Contact Us:
Office (360) 427-9670 ext. 207
Mon - Fri

Deputy Director Utilities and Waste (360) 427-9670 ext. 652

The Solid Waste Program is part of the Utilities and Waste Management Division of Mason County's Public Works Department.

 
 

Top Ten Tips for Saving Water

 
Be water wise
 
Water is essential to our everyday lives. The average person in the U.S. uses between 80-100 gallons of water per day! but, our supplies are limited…only 1% of the earth's water is available for drinking…so please use water wisely. Cutting water use inside and outside our homes is really important. If each of us changed our water-use habits, we could save billions of gallons of water. Here's how you can help:
 

Indoor

What you can do: How much you can save:
  • Wash only full loads of laundry and dishes
Saves up to 50 gallons per week
  • Fix household leaks promptly
Saves up to 20 gallons per day
  • Spend only 5 minutes in the shower
Saves up to 8 gallons each time
  • Turn off the water while you brush your teeth

Saves up to 2.5 gallons per minute

 

Outdoor

What you can do: How much you can save:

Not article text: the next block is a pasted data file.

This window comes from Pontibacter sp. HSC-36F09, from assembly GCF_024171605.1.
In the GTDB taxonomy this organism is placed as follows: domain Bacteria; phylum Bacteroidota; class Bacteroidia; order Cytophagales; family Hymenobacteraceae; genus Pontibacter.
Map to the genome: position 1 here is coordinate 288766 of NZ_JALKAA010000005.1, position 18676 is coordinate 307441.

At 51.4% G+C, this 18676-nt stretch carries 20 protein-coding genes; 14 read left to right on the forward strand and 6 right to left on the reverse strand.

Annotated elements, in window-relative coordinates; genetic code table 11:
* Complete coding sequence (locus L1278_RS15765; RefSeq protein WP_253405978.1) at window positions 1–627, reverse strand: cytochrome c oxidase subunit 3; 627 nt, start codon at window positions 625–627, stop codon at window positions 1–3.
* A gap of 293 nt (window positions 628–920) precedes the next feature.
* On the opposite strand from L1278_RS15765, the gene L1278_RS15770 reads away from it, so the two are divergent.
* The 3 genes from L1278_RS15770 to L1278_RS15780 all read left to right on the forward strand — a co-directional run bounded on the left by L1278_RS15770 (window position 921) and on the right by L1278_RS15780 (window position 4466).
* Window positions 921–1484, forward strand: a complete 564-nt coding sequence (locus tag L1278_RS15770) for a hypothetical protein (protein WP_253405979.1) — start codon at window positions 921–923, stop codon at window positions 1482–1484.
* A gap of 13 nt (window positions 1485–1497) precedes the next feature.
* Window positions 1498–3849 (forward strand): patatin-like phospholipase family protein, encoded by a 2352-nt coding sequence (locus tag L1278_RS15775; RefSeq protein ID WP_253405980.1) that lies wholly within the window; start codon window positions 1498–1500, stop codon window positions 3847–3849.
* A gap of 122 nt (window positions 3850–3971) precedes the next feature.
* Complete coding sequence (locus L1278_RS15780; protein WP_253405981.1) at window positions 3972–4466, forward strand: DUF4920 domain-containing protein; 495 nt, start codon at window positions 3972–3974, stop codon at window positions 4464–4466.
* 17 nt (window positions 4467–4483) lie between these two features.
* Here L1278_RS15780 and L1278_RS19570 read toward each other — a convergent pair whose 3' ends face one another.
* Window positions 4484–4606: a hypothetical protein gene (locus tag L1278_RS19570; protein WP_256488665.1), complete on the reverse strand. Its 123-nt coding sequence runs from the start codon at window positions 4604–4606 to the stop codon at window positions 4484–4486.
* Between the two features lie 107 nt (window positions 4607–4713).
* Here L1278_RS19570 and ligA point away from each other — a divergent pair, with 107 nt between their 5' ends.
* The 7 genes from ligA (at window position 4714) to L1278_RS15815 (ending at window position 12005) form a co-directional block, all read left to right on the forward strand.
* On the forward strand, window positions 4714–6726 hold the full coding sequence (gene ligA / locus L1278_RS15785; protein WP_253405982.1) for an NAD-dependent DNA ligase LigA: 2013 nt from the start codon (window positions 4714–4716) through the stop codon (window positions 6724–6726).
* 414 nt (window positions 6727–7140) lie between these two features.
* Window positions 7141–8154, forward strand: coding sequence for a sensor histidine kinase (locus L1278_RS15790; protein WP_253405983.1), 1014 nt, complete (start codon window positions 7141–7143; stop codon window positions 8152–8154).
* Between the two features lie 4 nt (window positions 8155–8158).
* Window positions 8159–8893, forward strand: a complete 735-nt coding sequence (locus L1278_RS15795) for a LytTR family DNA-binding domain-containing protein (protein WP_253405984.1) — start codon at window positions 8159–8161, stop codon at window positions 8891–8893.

• Water your lawn 1 to 2 days a week instead of 5

Saves up to 840 gallons per week

  • Check your sprinkler system for leaks, overspray and broken sprinkler heads and repair promptly
Saves up to 500 gallons per month
  • Use a broom instead of a hose to clean driveways
    and sidewalks
Saves up to 150 gallons each time
  • Install a smart sprinkler controller that adjusts watering based on weather, soil type, amount of shade and plant type
Saves up to 40 gallons per day
  • Water your plants in the early morning or evening to
    reduce evaporation and ineffective watering due to wind
Saves up to 25 gallons each time
  • Mulch around plants to reduce evaporation.
Saves hundreds of gallons a year
 
 
why waste itDid You Know? Water dissolves more substances than any other liquid. Wherever it travels, water carries chemicals, minerals and nutrients with it. Many chemicals cannot be treated at sewage treatment plants and end up in out lakes, rivers and salt water. Take toxic chemicals to a household hazardous waste facility rather than dumping it down the drain.